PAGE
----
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NASA High Performance Driver Education (HPDE)

My big deal of the decade, several decades, and in particular this year was two days of flat-out driving on a road racing course. I share my journaling of it with you here.

I spent last weekend at the Utah Motorsports Complex (UMC) on and around their road course. It was created by a local tycoon to exercise his vast collection of vintage race cars in the company of fellow enthusiasts. In other words, a track facility developed by an enthusiast FOR enthusiasts.

Most of us were built for something; having unique strengths and interests where we are slightly or noticeably better than most. My natural exceptionalism seems to be high performance driving. Though life did not hand me any outstanding opportunities in this area, I did have plenty… among them was last weekend.

The video on the right was my maiden voyage utilizing electronic video and audio editing tools to make a more coherent, continuous video production of anything. It just happened to be the only way for me to show what real driving and track time are like.

It is imperfect, but does the job … and documents an extremely rare weekend of absolute joy, excitement and rewards for me.

The National Auto Sports Association (NASA) runs an excellent program from driver education through many levels up to actually racing on the great road courses in this country.

UMC East Track map

Surprising many, most insurance companies cover the rare damage done to cars during High Performance Driver Education. With competent, friendly, helpful on-board instruction, road racing courses are a GREAT place to learn car control… which could, and has saved lives on the street.

My poster girl says she drives a Subaru like an old lady on the street, but her mate set her in a Porsche GTS for some real driver training… and she excelled … from crawling to flying in two days. I made a friend right away when after her second 20-minute session I dubbed her “most improved”.

My 1987 Honda CRX could be close to The Perfect Driver Training Car. Cornering correctly feels just right, is crucial to straightaway speeds, and decent lap times. When driven in too hot or drawing the wrong line through the turn, the driver needs only let off the throttle and turn the wheel sharper – which scrubs off speed without drama – no spinouts or off-road excursions to penalize driving errors.

Once a driver learns the techniques and course layout without a ton of acceleration, switching that skillset and knowledge to a faster car beats the driver who never had to work maximizing limited acceleration.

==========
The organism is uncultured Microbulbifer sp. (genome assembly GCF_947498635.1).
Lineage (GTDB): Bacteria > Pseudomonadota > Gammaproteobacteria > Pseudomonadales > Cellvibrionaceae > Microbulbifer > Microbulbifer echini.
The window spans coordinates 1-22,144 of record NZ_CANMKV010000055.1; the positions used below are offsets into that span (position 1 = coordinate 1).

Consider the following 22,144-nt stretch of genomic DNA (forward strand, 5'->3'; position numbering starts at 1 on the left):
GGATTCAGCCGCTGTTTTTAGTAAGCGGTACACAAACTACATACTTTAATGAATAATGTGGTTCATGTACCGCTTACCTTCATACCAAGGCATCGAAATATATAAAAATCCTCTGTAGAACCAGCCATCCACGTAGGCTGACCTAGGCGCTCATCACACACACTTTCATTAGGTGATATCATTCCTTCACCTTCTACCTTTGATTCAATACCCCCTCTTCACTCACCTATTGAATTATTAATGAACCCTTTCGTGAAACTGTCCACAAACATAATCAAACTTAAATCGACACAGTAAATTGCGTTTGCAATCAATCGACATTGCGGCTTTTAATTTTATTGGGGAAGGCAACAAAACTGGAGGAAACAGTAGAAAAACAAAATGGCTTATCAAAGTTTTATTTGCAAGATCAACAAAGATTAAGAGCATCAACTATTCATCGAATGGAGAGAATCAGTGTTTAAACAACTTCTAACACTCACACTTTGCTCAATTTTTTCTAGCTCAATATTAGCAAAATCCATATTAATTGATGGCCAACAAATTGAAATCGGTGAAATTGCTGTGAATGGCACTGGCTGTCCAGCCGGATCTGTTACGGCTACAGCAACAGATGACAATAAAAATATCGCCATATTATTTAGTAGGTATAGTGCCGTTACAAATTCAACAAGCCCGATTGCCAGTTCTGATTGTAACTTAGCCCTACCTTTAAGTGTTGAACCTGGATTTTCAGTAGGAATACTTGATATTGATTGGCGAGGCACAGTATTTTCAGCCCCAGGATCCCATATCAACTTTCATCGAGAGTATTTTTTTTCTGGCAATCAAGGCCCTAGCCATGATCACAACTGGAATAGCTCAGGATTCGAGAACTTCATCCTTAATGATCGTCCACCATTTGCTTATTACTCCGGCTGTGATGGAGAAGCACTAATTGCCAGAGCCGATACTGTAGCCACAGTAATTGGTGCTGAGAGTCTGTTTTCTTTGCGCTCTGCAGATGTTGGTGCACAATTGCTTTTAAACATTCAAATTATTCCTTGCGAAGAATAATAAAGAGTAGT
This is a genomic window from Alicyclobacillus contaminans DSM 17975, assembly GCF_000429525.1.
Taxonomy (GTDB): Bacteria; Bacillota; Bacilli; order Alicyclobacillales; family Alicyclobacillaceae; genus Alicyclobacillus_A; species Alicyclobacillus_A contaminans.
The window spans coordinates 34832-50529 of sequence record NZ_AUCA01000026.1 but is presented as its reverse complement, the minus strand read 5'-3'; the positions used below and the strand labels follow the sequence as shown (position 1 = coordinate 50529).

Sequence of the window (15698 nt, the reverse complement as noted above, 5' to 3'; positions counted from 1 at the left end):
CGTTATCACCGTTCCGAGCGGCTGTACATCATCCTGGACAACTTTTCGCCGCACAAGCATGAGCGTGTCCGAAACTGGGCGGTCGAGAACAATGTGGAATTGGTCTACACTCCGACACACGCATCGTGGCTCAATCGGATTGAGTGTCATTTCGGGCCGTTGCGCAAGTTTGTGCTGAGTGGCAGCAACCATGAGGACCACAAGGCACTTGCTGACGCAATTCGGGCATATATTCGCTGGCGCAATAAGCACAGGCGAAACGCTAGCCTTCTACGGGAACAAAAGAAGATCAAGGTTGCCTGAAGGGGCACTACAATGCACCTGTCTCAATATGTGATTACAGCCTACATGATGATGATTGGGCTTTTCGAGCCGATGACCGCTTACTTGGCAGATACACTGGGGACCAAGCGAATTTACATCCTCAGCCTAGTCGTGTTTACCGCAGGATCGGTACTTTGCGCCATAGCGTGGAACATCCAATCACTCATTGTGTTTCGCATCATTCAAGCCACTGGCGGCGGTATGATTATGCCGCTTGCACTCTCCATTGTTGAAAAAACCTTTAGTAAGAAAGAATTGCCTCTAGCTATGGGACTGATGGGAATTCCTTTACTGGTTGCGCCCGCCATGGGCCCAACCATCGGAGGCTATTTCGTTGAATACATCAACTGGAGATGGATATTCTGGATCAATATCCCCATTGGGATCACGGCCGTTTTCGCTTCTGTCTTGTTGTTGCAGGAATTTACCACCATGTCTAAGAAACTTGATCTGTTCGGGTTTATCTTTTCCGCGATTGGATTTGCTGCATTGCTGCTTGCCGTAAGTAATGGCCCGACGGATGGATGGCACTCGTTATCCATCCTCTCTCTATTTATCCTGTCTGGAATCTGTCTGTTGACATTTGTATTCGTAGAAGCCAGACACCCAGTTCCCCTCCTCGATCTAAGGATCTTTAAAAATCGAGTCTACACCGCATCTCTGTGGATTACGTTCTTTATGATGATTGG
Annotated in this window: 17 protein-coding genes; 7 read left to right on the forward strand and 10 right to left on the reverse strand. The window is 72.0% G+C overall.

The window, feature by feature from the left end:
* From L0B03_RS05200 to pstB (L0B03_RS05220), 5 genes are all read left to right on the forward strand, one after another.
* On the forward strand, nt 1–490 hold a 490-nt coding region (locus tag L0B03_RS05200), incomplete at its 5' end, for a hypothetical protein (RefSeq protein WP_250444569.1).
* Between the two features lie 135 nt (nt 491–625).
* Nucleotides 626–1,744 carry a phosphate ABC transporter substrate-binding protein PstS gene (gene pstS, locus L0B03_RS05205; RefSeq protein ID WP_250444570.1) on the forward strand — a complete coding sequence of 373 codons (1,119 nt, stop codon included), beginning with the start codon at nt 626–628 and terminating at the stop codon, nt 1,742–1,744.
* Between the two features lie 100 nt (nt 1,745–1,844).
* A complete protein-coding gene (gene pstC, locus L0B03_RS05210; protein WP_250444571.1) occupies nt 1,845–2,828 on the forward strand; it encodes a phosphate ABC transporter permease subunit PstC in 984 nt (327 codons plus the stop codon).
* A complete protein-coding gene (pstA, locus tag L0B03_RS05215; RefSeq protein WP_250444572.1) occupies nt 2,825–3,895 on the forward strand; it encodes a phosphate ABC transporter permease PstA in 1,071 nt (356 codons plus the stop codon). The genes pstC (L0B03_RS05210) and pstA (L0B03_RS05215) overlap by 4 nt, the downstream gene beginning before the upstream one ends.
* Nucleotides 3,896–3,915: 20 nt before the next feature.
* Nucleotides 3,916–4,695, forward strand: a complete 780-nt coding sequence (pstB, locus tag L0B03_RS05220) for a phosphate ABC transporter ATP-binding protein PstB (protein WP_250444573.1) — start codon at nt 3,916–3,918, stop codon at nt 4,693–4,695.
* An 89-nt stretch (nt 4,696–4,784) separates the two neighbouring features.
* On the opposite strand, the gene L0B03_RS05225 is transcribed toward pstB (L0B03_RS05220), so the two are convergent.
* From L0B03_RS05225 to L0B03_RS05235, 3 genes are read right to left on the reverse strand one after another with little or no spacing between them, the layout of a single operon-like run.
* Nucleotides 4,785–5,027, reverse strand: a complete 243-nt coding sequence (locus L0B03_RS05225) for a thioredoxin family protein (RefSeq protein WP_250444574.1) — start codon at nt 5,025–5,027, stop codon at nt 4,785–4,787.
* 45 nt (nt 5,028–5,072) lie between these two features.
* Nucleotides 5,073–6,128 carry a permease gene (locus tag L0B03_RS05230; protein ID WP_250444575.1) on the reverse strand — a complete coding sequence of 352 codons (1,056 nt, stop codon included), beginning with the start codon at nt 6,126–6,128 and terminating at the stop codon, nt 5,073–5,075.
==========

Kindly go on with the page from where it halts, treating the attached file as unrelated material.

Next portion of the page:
Last month I quit after my first track session with a major oil leak and severely slipping clutch. Back on track with those repaired, the new heavy-duty clutch gave out right away, but I finished my weekend working through that handicap. This was the last shot I intend to afford. I had to make the most of it. As you can see from the video, I did exactly that.

In my four 20-minute sessions Saturday, my coach/instructor was PERFECT. He doled out the tips, suggestions and training in doses moderate enough that I could simultaneously use my own head to process what was going on … at very high speed. I ended the day intending to have him on board Sunday too. He did, however, pass me to the next group requiring no instructor; I could run solo if I wanted to.

My biggest challenge was the slipping clutch. PLUS I had taken each corner well at least once. THEREFORE, I made notes on the course map about my most challenging corners, studied the map, then receiving a hearty endorsement of my plan from the chief instructor, removed the passenger seat (and passenger) cutting my GT50’s weight down to 1,820 pounds (plus my 170) … the significant percentage of weight reduction making the work of acceleration just a bit easier on the defective clutch.

It was the right decision. I was able to play the lessons back in my head and work the corners better each session. While feathering my throttle to baby the slipping clutch, I still managed to carry enough speed through the corners that only twice in four 20-minute sessions did any of the Very Much Faster cars overtake me – though I arranged to start at the back of the pack every time.

Interesting note: My ‘GT50’ was 35 years old – probably more than 20 years older than the next oldest. The driver, at 72+ likely had 20 or more years on the others as well. Were any of them wondering where “the old guy” or “the old Honda” went while they did their laps?

Here are some of the cars that ran in my HPDE 1 run group

Here are snippets of other cars I saw last weekend. Almost all were track-only; not usable as street cars.